I missed an important commitment recently because I double-booked and then completely forgot to get someone to cover for me. That’s not cool. I was so embarrassed; I had to work up the courage just to apologize.
In an effort to get on top of my issues with time management, I recently took a class called Seeing Your Time. One of the principles we learned was to visually plan out your week, your month, and your day. To plan backwards, knowing where you want to be and walking through the steps it would take to get there.
Although I had suspected as much, this class really emphasized that I am a paper-and-pencil planner. Google calendar works really well for me as a database of appointments and events, but even though it sends me little reminders, that format still doesn’t seem to register the reality of my time. Unfortunately, I’ve tried various Day Planners over the years – of every single shape and size – and though they work well for a short time, I stop using them. This, obviously, defeats the whole purpose.
What now? Well, I have been working to construct a physical planner that suits my needs exactly. I figure that if I am the designer, I can make it as pretty as I like, give it the exact sections that I like, and – when something doesn’t work out, as is always the case – make the changes that I like.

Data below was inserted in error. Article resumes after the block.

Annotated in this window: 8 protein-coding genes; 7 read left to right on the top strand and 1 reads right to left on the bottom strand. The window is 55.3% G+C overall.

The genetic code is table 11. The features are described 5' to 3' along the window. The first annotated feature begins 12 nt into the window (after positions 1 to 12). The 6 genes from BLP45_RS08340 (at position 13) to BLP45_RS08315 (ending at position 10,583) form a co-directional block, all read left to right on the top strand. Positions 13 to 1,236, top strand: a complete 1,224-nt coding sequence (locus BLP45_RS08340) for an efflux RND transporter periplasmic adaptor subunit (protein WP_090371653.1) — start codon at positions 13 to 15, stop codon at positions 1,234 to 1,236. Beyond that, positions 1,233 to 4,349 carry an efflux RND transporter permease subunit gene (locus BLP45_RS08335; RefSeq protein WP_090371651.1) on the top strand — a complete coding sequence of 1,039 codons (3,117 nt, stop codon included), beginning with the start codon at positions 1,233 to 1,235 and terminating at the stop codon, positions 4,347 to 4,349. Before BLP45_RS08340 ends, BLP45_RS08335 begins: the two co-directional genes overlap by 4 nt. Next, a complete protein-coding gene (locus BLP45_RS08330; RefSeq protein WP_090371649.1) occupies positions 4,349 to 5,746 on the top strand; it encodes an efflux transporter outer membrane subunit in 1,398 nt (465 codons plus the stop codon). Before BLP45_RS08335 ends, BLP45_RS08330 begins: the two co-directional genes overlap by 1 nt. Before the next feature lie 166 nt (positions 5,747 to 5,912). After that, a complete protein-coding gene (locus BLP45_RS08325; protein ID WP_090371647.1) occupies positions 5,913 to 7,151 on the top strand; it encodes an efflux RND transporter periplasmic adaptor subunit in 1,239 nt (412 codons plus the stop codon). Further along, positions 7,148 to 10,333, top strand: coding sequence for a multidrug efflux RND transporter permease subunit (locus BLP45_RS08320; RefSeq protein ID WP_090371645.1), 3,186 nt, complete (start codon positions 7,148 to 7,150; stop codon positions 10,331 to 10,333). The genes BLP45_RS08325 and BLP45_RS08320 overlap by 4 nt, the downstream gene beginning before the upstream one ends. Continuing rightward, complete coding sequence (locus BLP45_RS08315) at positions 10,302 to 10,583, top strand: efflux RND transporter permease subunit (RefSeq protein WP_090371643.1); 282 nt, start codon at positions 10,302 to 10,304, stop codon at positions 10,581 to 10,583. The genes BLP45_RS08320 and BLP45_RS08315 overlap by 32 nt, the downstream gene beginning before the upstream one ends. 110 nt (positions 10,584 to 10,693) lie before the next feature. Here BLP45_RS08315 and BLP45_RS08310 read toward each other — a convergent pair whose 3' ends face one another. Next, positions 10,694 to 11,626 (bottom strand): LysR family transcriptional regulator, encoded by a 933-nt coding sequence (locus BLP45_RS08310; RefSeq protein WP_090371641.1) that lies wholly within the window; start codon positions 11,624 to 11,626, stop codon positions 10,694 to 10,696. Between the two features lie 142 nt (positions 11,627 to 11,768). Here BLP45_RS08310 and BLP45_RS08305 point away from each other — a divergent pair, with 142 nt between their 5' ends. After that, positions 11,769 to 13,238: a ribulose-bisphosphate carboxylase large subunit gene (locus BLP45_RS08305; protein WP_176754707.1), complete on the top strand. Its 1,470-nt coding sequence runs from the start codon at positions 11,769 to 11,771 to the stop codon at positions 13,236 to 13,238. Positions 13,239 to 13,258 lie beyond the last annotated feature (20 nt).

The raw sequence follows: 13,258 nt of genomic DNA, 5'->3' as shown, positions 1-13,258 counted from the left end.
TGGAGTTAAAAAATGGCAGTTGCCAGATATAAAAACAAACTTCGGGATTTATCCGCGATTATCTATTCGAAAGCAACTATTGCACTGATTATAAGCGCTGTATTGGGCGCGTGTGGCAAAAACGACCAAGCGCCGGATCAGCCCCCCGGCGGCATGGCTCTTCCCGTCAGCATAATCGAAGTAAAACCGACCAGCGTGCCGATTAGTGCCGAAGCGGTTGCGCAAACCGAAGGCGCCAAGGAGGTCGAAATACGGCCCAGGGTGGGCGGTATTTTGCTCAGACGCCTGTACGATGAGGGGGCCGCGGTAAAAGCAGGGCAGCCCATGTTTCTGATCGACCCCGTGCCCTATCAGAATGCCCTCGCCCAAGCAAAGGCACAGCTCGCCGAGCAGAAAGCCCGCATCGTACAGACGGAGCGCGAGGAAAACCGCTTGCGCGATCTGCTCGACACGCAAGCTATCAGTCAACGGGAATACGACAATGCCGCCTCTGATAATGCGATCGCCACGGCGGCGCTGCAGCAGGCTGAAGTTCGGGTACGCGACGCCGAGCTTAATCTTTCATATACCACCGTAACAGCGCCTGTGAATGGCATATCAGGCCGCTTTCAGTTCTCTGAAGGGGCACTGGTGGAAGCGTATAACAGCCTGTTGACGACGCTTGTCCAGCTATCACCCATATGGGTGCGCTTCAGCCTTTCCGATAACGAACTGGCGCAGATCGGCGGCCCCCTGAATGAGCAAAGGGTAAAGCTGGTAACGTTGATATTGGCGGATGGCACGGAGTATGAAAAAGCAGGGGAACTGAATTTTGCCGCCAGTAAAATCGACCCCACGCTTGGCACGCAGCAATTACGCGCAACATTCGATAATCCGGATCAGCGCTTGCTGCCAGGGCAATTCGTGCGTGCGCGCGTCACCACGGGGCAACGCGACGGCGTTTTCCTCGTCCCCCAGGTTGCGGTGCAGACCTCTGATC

My launching point was the Daily Progress Report designed by the author of a book called The 7-Minute Life (which I highly recommend). I found that I used certain sections and did not use others (which I admit is contrary to her whole philosophy, but I’m looking for what works for me). There were also a couple of additional things that I wished I could track with it.
I busted out my Microsoft Word skills and mocked up something that I have been working on (and working with) for the last week:
It’s pretty! It’s colorful! It has cool sections! It reminds me of tasks and appointments, but also of non-urgent things I want to be doing on a daily basis. I’ll break it down in another post, because there is just too much to explain, but click on the link above and take a closer look.
I’ve broken out my Arc System punch and notebooks to set up this new planner. I like these because they hold papers like a spiral notebook, but allow you to move pages and change them around. (I need that flexibility or I just give up on a system as soon as the growing pains begin.) The one I am using is 8.5″ x 11″, because I need all the room I can get. A smaller one is easier to carry, but if it’s too cramped for me, I won’t use it, so I’m sticking with full-sized for now.
What about you? Do you use a paper planner? Have you ever tried to make your own? Are you electronic all the way? What works best for you?